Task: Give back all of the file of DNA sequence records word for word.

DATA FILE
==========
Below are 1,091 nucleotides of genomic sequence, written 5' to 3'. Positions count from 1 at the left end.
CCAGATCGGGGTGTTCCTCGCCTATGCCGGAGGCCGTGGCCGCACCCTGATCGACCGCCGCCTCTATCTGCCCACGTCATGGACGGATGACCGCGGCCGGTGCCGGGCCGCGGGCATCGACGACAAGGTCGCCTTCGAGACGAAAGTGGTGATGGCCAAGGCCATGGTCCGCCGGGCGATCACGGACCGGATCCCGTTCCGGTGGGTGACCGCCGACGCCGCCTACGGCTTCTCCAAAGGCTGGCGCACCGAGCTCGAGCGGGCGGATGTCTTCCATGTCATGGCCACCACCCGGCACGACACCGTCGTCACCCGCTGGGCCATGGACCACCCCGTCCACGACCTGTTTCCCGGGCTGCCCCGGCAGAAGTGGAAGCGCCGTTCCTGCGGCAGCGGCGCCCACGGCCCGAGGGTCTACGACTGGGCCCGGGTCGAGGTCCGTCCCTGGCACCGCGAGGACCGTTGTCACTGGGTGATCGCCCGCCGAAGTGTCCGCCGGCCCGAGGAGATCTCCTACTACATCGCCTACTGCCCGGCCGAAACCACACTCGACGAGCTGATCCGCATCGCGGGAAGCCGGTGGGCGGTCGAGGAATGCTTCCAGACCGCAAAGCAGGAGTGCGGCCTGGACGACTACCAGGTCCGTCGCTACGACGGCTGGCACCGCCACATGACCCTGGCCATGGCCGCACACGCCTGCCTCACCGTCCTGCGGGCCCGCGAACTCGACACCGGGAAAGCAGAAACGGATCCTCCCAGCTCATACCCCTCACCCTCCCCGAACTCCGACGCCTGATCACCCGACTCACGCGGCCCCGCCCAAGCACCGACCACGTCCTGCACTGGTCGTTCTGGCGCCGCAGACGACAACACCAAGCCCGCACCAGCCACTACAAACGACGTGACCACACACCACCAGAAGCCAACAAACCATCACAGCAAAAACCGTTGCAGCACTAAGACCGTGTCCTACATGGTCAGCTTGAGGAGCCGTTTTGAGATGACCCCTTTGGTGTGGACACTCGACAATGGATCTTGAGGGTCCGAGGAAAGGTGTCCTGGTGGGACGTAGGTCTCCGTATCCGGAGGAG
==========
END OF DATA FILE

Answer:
Below are 1,091 nucleotides of genomic sequence, written 5' to 3'. Positions count from 1 at the left end.
CCAGATCGGGGTGTTCCTCGCCTATGCCGGAGGCCGTGGCCGCACCCTGATCGACCGCCGCCTCTATCTGCCCACGTCATGGACGGATGACCGCGGCCGGTGCCGGGCCGCGGGCATCGACGACAAGGTCGCCTTCGAGACGAAAGTGGTGATGGCCAAGGCCATGGTCCGCCGGGCGATCACGGACCGGATCCCGTTCCGGTGGGTGACCGCCGACGCCGCCTACGGCTTCTCCAAAGGCTGGCGCACCGAGCTCGAGCGGGCGGATGTCTTCCATGTCATGGCCACCACCCGGCACGACACCGTCGTCACCCGCTGGGCCATGGACCACCCCGTCCACGACCTGTTTCCCGGGCTGCCCCGGCAGAAGTGGAAGCGCCGTTCCTGCGGCAGCGGCGCCCACGGCCCGAGGGTCTACGACTGGGCCCGGGTCGAGGTCCGTCCCTGGCACCGCGAGGACCGTTGTCACTGGGTGATCGCCCGCCGAAGTGTCCGCCGGCCCGAGGAGATCTCCTACTACATCGCCTACTGCCCGGCCGAAACCACACTCGACGAGCTGATCCGCATCGCGGGAAGCCGGTGGGCGGTCGAGGAATGCTTCCAGACCGCAAAGCAGGAGTGCGGCCTGGACGACTACCAGGTCCGTCGCTACGACGGCTGGCACCGCCACATGACCCTGGCCATGGCCGCACACGCCTGCCTCACCGTCCTGCGGGCCCGCGAACTCGACACCGGGAAAGCAGAAACGGATCCTCCCAGCTCATACCCCTCACCCTCCCCGAACTCCGACGCCTGATCACCCGACTCACGCGGCCCCGCCCAAGCACCGACCACGTCCTGCACTGGTCGTTCTGGCGCCGCAGACGACAACACCAAGCCCGCACCAGCCACTACAAACGACGTGACCACACACCACCAGAAGCCAACAAACCATCACAGCAAAAACCGTTGCAGCACTAAGACCGTGTCCTACATGGTCAGCTTGAGGAGCCGTTTTGAGATGACCCCTTTGGTGTGGACACTCGACAATGGATCTTGAGGGTCCGAGGAAAGGTGTCCTGGTGGGACGTAGGTCTCCGTATCCGGAGGAG